The Frogs need him to be impactful.
WHAT IS EXPECTED OF HIM IN 2020?
The Frogs need help getting to the quarterback and Jackson can do that. Although he’s got some great athleticism, the staff isn’t putting too much pressure on him to come in and immediately wreak havoc on opposing offensive lines. Jackson hasn’t had to really put his hand on the ground and rush the quarterback since high school so that will be something he’ll have to get used to doing again. He will compete for a starting defensive end spot, but again the staff isn’t going to call it a failure if he doesn’t start and neither should TCU fans; there will be a learning curve for a different style he was playing for the Sooners.
HOW MUCH WILL HE PLAY?
Although there will be a learning curve, make no mistake, the Frogs didn’t take him just to take him. They do feel he has potential to be a major contributor to the defensive line. Will he have 7-10 sacks on the year; no. But, he can be a guy that makes enough plays to help the others around him; the type of plays that aren’t usually in the stat column. I’m putting him down as a player that will be in the two deep.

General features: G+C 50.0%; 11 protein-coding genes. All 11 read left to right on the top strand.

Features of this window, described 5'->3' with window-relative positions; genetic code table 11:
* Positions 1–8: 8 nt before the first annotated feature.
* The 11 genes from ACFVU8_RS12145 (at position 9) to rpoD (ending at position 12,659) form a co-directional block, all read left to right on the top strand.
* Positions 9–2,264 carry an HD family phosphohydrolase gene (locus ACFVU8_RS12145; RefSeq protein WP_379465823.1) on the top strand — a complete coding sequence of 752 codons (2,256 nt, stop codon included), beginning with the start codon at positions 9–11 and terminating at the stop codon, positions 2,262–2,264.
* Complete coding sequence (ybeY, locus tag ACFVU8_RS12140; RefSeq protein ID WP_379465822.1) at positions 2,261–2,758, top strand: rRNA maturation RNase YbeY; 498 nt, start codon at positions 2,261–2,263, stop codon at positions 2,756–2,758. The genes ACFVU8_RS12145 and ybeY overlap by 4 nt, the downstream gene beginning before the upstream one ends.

Alexander seems primed to play a significant role.
During summer camp, Gardenhire floated the possibility of using Alexander and Michael Fulmer as part of a piggyback tandem for the fourth spot in the rotation while the latter eases back from March 2019 Tommy John surgery, but that plan has seemingly been scrapped. Alexander worked 1.2 innings (22 pitches) in Saturday’s 6-4 win over the Reds, and while he should be available Monday when Fulmer serves as the Tigers’ opening pitcher against the Royals, the lefty likely won’t be tasked with the bulk-relief role.
TCU’s strategy is being revealed.
TCU will instead, in consultation with the Tarrant County Public Health officials, engage in targeted broader testing of a particular group or building that shows an increase in symptomatic members or occupants.
The school said it believed these broader testing strategies could be used when density is such that accurately identifying close contacts of a COVID-19 positive patient is not possible or when that group or building is identified as a hotspot.
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Hyman has been vocal on the matter.
“There is vulnerability both ways on this. It’s why everyone is going to do everything they can to make it work,” Hyman said. “Will this come to fruition and they will have a season? I do think there is a greater chance you won’t have a football season than you do. That doesn’t mean you won’t.
“I ask a lot of people, ‘Do you want your son to play college football?’ No one says yes. I ask, ‘Would you go to the game?’ Right now, there is a lot of reservation. That’s just me talking to people. The ADs want to play, and I do not blame them. You are talking about a lot of money.”
We have arrived at the point on the calendar when conference commissioners, athletic directors and university presidents must decide if they want to press on through the coronavirus concerns in an effort to have a full college football season.